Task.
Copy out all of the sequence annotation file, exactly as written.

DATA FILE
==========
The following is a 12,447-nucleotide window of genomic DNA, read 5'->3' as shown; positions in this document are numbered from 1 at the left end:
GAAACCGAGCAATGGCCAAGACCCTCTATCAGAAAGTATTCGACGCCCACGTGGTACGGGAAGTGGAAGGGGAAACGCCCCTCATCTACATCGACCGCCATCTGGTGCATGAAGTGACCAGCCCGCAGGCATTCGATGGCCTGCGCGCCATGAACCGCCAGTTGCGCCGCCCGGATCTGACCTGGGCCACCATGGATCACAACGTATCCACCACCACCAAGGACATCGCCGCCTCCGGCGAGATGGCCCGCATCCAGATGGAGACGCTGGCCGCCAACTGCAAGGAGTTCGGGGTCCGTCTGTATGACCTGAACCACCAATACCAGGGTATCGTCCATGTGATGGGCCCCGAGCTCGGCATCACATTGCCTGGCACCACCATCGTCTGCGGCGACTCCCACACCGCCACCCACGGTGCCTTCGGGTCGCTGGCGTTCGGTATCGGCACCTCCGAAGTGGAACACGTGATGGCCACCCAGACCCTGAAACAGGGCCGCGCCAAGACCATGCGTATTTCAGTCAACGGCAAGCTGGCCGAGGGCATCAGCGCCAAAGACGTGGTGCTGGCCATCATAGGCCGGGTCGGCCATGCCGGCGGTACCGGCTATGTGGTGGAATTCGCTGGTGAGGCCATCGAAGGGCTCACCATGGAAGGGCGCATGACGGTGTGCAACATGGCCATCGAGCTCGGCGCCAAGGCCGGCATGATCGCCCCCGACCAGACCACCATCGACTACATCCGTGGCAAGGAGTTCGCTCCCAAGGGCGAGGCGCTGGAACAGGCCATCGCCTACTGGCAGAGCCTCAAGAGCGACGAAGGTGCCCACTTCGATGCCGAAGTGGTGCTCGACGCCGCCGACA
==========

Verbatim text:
The following is a 12,447-nucleotide window of genomic DNA, read 5'->3' as shown; positions in this document are numbered from 1 at the left end:
GAAACCGAGCAATGGCCAAGACCCTCTATCAGAAAGTATTCGACGCCCACGTGGTACGGGAAGTGGAAGGGGAAACGCCCCTCATCTACATCGACCGCCATCTGGTGCATGAAGTGACCAGCCCGCAGGCATTCGATGGCCTGCGCGCCATGAACCGCCAGTTGCGCCGCCCGGATCTGACCTGGGCCACCATGGATCACAACGTATCCACCACCACCAAGGACATCGCCGCCTCCGGCGAGATGGCCCGCATCCAGATGGAGACGCTGGCCGCCAACTGCAAGGAGTTCGGGGTCCGTCTGTATGACCTGAACCACCAATACCAGGGTATCGTCCATGTGATGGGCCCCGAGCTCGGCATCACATTGCCTGGCACCACCATCGTCTGCGGCGACTCCCACACCGCCACCCACGGTGCCTTCGGGTCGCTGGCGTTCGGTATCGGCACCTCCGAAGTGGAACACGTGATGGCCACCCAGACCCTGAAACAGGGCCGCGCCAAGACCATGCGTATTTCAGTCAACGGCAAGCTGGCCGAGGGCATCAGCGCCAAAGACGTGGTGCTGGCCATCATAGGCCGGGTCGGCCATGCCGGCGGTACCGGCTATGTGGTGGAATTCGCTGGTGAGGCCATCGAAGGGCTCACCATGGAAGGGCGCATGACGGTGTGCAACATGGCCATCGAGCTCGGCGCCAAGGCCGGCATGATCGCCCCCGACCAGACCACCATCGACTACATCCGTGGCAAGGAGTTCGCTCCCAAGGGCGAGGCGCTGGAACAGGCCATCGCCTACTGGCAGAGCCTCAAGAGCGACGAAGGTGCCCACTTCGATGCCGAAGTGGTGCTCGACGCCGCCGACA